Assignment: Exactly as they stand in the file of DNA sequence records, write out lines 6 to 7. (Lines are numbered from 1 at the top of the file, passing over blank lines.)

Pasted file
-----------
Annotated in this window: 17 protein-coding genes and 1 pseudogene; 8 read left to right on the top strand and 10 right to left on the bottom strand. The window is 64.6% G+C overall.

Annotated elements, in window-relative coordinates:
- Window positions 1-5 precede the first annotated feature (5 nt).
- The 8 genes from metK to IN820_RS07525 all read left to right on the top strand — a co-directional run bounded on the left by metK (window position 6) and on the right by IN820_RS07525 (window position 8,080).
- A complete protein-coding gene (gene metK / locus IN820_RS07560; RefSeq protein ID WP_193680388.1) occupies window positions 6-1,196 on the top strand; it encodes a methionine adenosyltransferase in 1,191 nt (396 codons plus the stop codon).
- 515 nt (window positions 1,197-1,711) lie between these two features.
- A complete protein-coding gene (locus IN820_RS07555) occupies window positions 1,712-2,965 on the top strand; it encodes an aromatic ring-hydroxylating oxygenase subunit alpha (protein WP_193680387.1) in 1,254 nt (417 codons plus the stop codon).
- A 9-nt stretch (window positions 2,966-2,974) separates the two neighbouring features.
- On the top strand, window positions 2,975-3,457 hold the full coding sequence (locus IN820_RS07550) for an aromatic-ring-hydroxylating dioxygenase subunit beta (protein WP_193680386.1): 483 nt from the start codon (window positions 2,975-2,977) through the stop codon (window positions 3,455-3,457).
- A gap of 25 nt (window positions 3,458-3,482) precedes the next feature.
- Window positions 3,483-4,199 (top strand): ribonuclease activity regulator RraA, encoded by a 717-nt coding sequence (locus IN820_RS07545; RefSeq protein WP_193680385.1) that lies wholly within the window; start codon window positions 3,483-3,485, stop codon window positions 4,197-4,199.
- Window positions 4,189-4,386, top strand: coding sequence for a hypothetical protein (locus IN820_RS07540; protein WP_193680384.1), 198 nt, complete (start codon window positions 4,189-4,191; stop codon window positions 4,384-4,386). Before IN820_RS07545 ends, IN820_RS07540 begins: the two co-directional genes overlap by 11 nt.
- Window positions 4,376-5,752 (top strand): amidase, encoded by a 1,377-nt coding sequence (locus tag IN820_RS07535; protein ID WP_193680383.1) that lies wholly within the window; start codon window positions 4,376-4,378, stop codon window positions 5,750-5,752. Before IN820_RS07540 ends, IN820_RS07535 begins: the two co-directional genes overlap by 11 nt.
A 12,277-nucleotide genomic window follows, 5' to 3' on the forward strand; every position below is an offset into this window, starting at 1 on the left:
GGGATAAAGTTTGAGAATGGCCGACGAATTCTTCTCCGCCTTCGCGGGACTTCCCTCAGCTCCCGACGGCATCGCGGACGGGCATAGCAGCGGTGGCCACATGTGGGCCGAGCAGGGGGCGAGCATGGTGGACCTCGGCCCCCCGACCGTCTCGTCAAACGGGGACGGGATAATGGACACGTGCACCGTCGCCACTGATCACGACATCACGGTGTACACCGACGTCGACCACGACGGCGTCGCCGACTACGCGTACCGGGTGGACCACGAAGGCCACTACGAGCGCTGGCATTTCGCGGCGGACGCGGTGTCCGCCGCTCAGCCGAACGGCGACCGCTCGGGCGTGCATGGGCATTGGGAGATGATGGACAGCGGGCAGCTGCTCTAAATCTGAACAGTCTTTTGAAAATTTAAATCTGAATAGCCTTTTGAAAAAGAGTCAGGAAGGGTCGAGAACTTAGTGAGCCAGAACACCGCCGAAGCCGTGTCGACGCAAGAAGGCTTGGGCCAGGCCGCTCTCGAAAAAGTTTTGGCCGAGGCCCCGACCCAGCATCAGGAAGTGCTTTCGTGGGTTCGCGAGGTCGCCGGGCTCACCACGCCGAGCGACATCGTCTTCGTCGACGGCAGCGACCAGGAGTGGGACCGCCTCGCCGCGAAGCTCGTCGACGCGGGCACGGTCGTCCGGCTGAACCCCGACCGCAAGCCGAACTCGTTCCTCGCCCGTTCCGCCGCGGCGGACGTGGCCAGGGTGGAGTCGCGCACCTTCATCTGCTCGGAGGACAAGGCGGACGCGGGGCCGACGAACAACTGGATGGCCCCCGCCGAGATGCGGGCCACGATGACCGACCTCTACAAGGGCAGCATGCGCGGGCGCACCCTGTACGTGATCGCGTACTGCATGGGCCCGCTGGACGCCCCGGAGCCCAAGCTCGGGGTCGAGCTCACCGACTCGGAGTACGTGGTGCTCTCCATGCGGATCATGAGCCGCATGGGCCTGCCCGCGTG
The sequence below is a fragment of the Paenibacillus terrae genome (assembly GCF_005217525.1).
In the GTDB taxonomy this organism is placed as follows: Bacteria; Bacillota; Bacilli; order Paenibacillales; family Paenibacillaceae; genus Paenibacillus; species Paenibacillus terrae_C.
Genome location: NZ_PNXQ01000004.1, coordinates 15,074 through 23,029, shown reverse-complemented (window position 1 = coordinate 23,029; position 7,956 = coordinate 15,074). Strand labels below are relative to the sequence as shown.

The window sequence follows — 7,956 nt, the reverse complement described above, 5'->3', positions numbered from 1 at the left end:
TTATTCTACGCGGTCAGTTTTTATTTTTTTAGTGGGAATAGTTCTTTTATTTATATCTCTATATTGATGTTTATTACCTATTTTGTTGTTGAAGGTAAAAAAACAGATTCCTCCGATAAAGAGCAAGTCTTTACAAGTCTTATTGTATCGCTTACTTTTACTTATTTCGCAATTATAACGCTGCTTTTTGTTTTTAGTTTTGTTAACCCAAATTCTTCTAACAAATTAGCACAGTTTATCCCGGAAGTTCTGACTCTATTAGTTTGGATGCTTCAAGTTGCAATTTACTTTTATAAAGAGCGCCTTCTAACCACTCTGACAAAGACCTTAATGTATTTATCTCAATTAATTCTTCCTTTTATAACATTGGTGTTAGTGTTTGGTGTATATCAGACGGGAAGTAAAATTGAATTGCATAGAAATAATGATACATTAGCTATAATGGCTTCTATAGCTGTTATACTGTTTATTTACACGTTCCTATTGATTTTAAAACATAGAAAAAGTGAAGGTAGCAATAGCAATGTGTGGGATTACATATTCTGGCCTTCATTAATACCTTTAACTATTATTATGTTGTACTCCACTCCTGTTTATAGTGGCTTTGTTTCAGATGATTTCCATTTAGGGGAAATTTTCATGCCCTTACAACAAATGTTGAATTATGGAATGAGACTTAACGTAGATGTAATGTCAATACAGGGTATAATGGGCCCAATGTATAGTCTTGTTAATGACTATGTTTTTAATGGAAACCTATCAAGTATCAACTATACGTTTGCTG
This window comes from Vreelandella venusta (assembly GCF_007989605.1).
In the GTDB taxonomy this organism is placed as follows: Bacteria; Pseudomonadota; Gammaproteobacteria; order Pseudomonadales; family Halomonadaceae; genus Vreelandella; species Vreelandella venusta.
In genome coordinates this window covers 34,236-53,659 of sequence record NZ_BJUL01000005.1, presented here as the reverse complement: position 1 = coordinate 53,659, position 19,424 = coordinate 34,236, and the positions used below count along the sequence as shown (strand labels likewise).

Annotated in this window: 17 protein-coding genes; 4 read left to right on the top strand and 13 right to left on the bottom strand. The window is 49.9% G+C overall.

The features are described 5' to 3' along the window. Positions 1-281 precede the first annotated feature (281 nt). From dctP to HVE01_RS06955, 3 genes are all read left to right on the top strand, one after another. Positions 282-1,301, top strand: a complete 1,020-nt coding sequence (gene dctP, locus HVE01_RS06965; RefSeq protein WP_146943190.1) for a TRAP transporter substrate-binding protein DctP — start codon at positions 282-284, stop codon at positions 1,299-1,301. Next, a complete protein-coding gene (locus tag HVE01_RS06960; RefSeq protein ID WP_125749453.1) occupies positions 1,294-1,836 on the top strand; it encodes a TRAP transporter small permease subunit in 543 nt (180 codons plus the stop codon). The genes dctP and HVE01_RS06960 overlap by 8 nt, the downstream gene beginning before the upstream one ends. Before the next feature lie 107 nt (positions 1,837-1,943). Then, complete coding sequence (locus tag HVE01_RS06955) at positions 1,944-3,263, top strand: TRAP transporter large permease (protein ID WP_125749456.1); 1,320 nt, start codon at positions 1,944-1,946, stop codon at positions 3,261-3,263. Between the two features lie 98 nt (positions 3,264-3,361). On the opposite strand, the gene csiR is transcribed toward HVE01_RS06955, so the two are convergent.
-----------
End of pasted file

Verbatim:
- 515 nt (window positions 1,197-1,711) lie between these two features.
- A complete protein-coding gene (locus IN820_RS07555) occupies window positions 1,712-2,965 on the top strand; it encodes an aromatic ring-hydroxylating oxygenase subunit alpha (protein WP_193680387.1) in 1,254 nt (417 codons plus the stop codon).